Dugongs vs Manatees
Konnichiwa! Bonjour! Hola! Guten tag! Ciao! Ni hau!
There are many ways of saying hello in all kinds of languages, and just like this, animals also have their similarities and differences!
*Hehe, that got your attention didn't it?
Hiiiii! Kat is back with another blog!
Manatees and Dugongs have been thought to be the same animal for some time, just with a separate name! I'm here to put a twist on that theory;
They are completely different mammals!
If we shuffle the dugong and manatee onto two sides and sort their differences and similarities into categories... we have your education set out for you!
- this font = something the dugong and manatee have in common
- this font = something that either the dugong/manatee has that is unique to it's species
Dugong - Dugong
Manatee - Manatee
Dugong - Dugong dugon
Manatee - Trichechus
Dugong - Mammals
Manatee - Mammals
Dugong - Vulnerable. The dugong population is sadly going down! We need to protect them before it's really too late.
Manatee - Threatened/Endangered. Fun fact; in the US, the manatee conservation status moved down one as it's numbers were improving!
Dugong - Dugongs are around 2.5 metres to 3 metres long and are on average 420 kg.
Manatee - Manatees are usually larger than dugongs and can weigh between 400 and 500 kg. They can grow to a length of 3.6 metres too!
The dugong diet and the manatee diet is practically the same:
Dugong - Dugongs graze on sea grasses and aquatic plants that grow in the tropical shallows. They eat this all day and night!
Manatee - Manatees feed on a wide variety of vegetation like water grasses, weeds and algae.
They are both HERBIVORES!
Dugong - Dugongs live in shallow and protected areas. These enormous vegetarians can be found in warm coastal waters from East Africa to Australia!
Manatee - There are three different species of manatee, distinguished by where they live. The West Indian manatee ranges along the North American east coast. The Amazonian manatee species inhabit the Amazon River and the African manatee swims along the west coast and rivers of Africa.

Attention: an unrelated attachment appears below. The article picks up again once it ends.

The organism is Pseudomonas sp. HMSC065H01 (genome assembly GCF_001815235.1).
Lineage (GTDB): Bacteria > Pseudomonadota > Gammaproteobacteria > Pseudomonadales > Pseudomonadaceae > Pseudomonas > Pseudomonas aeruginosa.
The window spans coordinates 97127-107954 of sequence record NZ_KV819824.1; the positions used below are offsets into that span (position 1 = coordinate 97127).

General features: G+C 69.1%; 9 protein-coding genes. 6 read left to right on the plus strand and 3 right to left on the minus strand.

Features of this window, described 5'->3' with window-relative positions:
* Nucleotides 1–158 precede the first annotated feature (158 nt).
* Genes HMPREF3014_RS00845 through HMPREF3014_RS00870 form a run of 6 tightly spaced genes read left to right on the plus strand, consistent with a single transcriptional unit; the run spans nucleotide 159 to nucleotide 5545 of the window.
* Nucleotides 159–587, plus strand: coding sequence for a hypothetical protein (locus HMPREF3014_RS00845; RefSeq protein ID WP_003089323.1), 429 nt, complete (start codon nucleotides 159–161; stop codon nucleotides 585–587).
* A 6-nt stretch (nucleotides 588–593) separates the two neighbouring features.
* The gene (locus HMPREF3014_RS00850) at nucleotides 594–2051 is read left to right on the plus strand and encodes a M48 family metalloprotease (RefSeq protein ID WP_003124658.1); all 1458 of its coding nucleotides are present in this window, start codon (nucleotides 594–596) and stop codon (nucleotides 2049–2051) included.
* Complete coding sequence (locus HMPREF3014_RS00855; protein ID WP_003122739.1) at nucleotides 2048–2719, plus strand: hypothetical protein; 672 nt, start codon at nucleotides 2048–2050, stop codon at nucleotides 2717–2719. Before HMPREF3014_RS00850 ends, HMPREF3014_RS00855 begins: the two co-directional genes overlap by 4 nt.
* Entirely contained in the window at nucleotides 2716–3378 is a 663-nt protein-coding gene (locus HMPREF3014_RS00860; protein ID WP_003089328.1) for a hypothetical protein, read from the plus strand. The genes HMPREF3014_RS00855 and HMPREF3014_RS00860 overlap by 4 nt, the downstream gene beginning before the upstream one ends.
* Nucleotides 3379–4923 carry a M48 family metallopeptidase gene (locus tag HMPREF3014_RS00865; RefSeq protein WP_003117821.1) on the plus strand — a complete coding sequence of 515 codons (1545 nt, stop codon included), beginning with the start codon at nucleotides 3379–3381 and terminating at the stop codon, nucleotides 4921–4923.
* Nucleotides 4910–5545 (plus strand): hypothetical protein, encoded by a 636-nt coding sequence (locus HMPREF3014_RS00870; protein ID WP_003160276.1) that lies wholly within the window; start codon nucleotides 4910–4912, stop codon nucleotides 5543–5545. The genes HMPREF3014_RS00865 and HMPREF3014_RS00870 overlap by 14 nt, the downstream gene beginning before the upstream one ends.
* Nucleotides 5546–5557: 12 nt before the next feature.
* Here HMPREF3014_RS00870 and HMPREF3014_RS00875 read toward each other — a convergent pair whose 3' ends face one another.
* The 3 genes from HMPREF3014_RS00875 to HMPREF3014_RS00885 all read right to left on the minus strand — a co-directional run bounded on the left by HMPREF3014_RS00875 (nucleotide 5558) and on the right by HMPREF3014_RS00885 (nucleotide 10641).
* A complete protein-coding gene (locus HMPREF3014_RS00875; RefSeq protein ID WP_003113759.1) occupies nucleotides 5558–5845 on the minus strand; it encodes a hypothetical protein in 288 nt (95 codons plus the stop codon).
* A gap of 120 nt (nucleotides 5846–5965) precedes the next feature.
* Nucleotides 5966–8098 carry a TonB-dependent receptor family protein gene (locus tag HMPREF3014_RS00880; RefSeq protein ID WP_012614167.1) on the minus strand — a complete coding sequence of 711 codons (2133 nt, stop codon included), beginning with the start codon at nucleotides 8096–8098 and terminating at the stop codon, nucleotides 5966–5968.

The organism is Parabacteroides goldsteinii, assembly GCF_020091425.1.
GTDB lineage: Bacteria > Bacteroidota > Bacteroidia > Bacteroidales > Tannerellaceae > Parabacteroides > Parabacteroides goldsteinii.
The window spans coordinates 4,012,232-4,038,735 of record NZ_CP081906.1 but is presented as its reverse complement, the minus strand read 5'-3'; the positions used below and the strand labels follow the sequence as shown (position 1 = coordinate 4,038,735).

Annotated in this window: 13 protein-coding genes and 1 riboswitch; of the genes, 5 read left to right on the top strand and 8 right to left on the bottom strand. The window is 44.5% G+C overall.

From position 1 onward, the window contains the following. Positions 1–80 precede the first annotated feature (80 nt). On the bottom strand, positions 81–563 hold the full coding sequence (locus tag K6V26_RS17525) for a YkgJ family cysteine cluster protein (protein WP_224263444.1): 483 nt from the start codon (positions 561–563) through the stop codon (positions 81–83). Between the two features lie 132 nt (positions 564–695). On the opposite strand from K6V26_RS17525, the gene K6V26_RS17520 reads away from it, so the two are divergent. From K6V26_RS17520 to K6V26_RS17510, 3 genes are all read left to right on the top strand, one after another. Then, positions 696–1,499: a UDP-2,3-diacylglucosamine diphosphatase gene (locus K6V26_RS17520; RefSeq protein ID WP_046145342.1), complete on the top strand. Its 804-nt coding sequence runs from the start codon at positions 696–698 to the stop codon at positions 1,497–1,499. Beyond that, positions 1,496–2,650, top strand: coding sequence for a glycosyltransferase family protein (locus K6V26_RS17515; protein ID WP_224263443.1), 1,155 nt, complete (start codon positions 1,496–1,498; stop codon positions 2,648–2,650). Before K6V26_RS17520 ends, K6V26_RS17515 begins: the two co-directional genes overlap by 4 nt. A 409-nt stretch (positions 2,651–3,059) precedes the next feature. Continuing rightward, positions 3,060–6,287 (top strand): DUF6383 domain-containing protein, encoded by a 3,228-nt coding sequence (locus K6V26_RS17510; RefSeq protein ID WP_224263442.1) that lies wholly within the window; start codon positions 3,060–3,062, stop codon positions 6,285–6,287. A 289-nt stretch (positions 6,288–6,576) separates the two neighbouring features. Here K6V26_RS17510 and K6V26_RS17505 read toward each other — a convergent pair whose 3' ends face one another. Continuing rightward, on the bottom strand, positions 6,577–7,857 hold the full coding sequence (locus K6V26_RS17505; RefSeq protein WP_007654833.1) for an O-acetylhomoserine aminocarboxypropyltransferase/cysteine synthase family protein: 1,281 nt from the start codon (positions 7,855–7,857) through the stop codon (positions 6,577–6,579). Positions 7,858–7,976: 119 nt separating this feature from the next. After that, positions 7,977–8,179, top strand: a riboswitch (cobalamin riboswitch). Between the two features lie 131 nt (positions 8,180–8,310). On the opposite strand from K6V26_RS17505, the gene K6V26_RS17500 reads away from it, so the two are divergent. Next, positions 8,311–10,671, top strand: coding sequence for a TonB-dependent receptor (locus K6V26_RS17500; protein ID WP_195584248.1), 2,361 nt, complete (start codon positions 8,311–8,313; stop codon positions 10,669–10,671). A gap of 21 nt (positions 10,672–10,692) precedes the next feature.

Dugong - The Dugong can stay underwater for up to six minutes before needing to resurface, which is another reason why they swim in shallow water. They sometimes breathe by 'standing' on their tail with their head stretched out above the water. Dugongs mostly hang out by themselves (lonely much) or in pairs (which is less lonely)
Manatee - Never underestimate the manatee! Despite their puffy...well...everywhere, manatees are actually graceful swimmers! Powering themselves with their (still puffy) tails, they glide along at high speeds. They are seen in groups of a dozen or less, but sometimes also only as pairs or alone.
Loooonelyyyyyyyyyyyy! I am sooo looonelyyyyyy!
(cheers to anyone who recognises the song. Thx.)
Whilst swimming, manatees need to breathe every 3 to 4 minutes, but only need to breathe every 15 minutes if they are resting.
Dugong - Female dugongs have their calf after (bless them) a one year long pregnancy! The calf's mother helps it reach the surface and take a breath. Being in shallow water helps this process! The Dugong calf stays with it's mother for 18 months, often catching a ride on it's mother's back.
Manatee - Manatees are born underwater - like dugongs - every 2 to 3 years. Mothers must help their calves take a breath, but the babies can swim on their own only an hour later (skilled!). Manatee calves drink their mothers' milk, but adults eat heaps more!
Dugong - Dugongs have tail flukes with pointed lobes, like a whale! (the cuter ones, as Steph says) The nostrils of a dugong are placed further back on it's head than manatees. Num num. This allows them to breathe by only sticking their nostrils out of the water. As a dugong eats, you can see that it's mouth is short, broad and is at a 70 degree angle.
Mature male dugongs have a pair of sharper teeth, whilst manatees do not.
Manatee - The tails of manatees are large and horizontal. It is paddle shaped with one lobe which moves up and down as the manatee swims! Manatees tend to have a shorter snout than dugongs as it eats veggies all around in the water. Manatees have cheek molars which are continuously replaced because of the chewing motion. As the teeth move forward, they are replaced with new ones at the back! No more scary dentist appointments for manatees!
Well now that you know, you're probably already scolding those unknowing people! Good on you for being egotistic. Ha!
Hehe, no, we here at Seas of Change love you, so go check out our other posts and send us an email at email@example.com!
Thanks for reading, and as always,
"Think Wild and Wonderful!"